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On 28 January 1742, a ramshackle vessel of patched-together wood and cloth washed up on the coast of Brazil. Inside were thirty enaciated men, barely alive, and they had an extraordinary tale to tell. They were survivors of His Majesty's Ship the 'Wager', which had left England two years earlier on a secret mission during an imperial war with Spain and had been wrecked on a desolate island off the coast of Patagonia. The men, after being marooned for months, built the flimsy craft and sailed for more than a hundred days, traversing nearly 3,000 miles of storm-wracked seas. They were greeted as heroes. 


Six months later, another even more decrepit craft landed on the coast of Chile. This boat contained just three castaways and they told a very different story. The thirty sailors who landed in Brazil were not heroes - they were mutineers. As accusations of treachery and murder flew, the Admiralty convened a court-martial to determine who was telling the truth. The stakes were life and death - for whomever the court found guilty could hang.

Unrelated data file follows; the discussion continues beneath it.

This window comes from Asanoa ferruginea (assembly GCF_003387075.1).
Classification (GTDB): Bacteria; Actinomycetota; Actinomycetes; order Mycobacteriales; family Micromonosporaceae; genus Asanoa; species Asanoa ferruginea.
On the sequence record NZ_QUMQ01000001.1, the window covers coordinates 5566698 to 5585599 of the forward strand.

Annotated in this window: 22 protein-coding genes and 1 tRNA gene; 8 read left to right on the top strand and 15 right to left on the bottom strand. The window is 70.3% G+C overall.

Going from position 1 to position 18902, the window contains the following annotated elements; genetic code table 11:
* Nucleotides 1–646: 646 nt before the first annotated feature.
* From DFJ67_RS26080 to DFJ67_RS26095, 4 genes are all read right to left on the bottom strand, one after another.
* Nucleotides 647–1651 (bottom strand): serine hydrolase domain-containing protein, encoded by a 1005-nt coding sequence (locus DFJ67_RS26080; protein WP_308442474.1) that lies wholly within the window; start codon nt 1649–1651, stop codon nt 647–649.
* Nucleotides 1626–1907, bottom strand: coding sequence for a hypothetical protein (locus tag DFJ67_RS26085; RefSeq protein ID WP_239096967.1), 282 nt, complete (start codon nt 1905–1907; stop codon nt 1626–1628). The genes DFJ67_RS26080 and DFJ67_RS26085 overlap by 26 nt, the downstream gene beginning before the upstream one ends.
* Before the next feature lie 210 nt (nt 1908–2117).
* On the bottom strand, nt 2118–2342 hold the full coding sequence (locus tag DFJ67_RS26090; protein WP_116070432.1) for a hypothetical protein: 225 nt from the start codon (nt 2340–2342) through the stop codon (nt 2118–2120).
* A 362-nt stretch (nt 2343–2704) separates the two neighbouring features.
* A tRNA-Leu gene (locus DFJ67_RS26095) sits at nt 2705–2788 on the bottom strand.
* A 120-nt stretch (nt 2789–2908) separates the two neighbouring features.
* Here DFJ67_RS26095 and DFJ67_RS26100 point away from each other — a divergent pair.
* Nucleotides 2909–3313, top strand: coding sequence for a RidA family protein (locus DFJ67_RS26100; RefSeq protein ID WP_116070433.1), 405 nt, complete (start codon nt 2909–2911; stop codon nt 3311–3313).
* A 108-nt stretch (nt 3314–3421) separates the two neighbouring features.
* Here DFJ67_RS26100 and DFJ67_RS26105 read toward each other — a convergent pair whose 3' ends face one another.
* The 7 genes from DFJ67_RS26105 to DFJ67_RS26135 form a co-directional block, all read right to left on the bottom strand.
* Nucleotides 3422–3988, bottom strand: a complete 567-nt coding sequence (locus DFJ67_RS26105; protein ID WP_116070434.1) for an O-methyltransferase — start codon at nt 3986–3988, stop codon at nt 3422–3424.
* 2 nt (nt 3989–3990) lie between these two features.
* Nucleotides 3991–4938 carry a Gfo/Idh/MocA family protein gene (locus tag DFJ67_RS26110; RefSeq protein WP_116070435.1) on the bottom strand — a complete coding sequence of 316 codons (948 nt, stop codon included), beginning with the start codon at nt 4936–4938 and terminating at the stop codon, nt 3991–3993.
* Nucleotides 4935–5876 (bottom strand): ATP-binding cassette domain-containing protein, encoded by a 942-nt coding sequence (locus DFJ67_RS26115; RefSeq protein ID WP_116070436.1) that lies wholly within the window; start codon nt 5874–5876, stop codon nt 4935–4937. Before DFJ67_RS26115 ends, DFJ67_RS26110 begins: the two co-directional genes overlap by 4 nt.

THE WAGER is a grand tale of human behaviour at the extremes told by one of our greatest non-fiction writers. As always with Grann's work, the incredible twists of the narrative hold the reader spellbound. Most powerfully, he unearths the deeper meaning of the events, showing it was not only the 'Wager's' captain and crew who were on trial - it was the very idea of empire. 

The Wager - David Grann

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